merry Monday

Well, as merry as a Monday can be, I suppose.

Today I had this joyful piece playing over and over in my head:

I find it quite merry and jolly, despite how fast and frantic it sounds. It quite matched the tempo of my Monday morning, anyway. One can be busy and in good spirits!

I’m quite chuffed that I now get classical music stuck in my head instead of run-of-the-mill pop songs. It’s certainly less irritating.

I’m also chuffed that I recognised this as something composed by Mozart. I guess they must play it on the radio quite a bit, but Mozart has composed so much that I thought my chances of hearing any singular piece enough times to recognise it as Mozart was quite slim.

Anyway, I think this Rondo Alla Turca has probably been used in TV and movies and whatnot, so maybe it might sound at least vaguely familiar to a lot of people, even if you aren’t a regular classical music fan.

music lessons

I had mentioned in my last post that I was learning to play the piano. This has been going on since January this year, and was a decision made on various factors. The main reason I wanted to learn piano (or any instrument at all) was because, after enjoying listening to classical music so much, I wanted to also know how to play it. I suppose it’s not too dissimilar to the desire to write being born from a love of reading.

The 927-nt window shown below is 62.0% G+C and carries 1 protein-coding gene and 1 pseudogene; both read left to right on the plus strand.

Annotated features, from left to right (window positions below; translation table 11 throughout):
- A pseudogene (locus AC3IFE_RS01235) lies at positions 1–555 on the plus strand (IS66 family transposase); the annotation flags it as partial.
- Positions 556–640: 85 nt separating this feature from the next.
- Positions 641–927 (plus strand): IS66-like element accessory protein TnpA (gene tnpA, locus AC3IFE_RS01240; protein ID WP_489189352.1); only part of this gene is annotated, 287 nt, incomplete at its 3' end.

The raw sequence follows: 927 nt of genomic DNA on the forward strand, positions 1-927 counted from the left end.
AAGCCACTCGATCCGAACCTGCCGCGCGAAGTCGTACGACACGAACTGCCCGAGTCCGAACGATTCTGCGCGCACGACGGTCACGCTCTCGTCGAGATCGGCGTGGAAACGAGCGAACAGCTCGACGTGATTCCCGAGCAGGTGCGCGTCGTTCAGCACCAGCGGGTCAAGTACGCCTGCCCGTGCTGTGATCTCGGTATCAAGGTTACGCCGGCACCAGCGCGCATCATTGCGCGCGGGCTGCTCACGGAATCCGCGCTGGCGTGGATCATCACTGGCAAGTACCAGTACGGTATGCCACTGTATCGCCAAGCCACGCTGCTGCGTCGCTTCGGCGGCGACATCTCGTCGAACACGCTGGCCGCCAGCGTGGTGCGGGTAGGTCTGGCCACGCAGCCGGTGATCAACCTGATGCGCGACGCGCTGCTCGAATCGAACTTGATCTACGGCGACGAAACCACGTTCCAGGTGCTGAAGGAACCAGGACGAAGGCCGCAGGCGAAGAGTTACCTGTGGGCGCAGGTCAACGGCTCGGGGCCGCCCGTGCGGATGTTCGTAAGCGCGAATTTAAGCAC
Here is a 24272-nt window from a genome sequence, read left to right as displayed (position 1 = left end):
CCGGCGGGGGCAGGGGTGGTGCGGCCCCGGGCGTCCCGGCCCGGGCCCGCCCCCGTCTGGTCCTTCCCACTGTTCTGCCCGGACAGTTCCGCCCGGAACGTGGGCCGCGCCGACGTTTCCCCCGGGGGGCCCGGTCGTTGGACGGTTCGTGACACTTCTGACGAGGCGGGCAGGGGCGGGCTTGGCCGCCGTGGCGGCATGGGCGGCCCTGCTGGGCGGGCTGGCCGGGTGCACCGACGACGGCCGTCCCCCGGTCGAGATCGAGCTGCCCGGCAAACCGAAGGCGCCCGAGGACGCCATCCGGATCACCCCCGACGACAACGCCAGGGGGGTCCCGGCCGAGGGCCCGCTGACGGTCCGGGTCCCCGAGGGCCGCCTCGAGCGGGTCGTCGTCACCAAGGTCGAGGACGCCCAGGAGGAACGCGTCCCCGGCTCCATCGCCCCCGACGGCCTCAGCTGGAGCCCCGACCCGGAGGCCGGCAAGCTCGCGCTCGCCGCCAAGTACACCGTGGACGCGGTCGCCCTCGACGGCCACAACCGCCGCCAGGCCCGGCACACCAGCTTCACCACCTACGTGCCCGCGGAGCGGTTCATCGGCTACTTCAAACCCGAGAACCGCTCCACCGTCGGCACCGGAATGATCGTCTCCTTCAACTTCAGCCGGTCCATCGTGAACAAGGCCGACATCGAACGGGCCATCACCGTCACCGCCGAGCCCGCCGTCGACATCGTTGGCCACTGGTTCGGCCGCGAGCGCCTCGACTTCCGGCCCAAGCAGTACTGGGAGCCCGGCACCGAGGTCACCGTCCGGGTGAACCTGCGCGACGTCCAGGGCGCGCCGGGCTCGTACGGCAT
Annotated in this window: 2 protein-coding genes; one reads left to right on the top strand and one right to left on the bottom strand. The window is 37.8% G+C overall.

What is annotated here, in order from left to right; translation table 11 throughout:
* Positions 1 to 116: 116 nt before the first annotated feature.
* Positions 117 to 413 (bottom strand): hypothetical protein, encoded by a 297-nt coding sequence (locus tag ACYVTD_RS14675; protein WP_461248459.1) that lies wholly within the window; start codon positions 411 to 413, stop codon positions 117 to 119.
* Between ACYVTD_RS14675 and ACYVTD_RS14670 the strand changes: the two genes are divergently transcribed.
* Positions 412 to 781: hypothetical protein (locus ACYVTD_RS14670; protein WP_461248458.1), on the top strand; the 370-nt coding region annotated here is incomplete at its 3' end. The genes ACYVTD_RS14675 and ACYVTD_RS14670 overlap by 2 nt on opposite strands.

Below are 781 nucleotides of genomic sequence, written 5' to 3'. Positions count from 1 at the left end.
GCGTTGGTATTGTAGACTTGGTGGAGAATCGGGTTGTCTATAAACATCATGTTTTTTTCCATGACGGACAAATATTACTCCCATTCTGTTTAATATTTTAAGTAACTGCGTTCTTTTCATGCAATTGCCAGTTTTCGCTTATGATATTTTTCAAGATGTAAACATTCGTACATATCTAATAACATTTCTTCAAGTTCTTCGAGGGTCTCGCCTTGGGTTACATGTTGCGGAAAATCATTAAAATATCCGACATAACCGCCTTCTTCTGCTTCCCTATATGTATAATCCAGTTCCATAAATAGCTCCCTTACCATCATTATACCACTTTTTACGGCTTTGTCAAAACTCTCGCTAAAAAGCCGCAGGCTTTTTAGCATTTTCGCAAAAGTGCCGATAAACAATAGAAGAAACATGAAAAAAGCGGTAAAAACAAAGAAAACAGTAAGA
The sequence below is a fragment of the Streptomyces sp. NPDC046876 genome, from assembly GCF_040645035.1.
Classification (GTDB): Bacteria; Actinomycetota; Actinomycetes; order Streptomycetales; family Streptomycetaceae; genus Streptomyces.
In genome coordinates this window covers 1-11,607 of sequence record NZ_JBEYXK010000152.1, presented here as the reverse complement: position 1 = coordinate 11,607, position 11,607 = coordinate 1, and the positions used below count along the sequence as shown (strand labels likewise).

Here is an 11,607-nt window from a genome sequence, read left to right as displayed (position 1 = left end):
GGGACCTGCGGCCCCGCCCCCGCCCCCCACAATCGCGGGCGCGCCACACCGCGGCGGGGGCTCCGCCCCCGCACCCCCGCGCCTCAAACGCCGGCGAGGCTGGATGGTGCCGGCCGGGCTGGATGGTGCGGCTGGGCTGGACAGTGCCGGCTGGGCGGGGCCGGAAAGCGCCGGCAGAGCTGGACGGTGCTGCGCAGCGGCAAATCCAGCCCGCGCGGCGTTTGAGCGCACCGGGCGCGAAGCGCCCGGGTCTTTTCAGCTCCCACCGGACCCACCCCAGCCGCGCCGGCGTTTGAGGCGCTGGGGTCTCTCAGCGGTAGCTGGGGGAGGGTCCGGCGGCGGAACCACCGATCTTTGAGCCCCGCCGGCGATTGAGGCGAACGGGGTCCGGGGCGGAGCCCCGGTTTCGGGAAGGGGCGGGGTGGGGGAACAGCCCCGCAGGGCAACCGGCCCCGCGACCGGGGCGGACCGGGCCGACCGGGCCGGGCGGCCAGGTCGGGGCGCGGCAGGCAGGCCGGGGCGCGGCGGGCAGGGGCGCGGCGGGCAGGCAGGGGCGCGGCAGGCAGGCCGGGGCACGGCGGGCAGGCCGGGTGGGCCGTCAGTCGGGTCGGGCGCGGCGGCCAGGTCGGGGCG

All through primary school, weekly music classes were mandatory. For younger children, if I remember correctly, this consisted mostly of singing and learning about rhythm. From Grade 3 or 4, we were made to buy recorders, and were taught how to read sheet music. Continue reading

mad rush

I heard this on the radio the other day, and knew I’d heard it before. I just wasn’t sure who the composer was or what the piece was called.

I was cooking at the time, and continued to tend to the pot on the stove, but I listened intently, determined to hear the presenter give the details of the piece once it was over.

It was Philip Glass’ Mad Rush.

Incredible, captivating music for thinking or not thinking. Maybe just for feeling.

mirrors

In the last two years, I’ve listened to more and more classical music. I don’t go to concerts or buy records, but if I’m at home, I’ll probably have the radio on ABC Classic. I used to always listen to that station in the car as well, but I tend to spend more time listening to my Persian/Farsi lessons now.

It’s interesting, though, that after all this time listening to classical music, I don’t feel like I know much more about it. I can recognise the names of a lot more composers, but if you just played me a piece of music, I probably would not be able to tell you who wrote it (except maybe Vivaldi’s Four Seasons, which is quite distinct, but you’d have to play the right part for me to recognise). Continue reading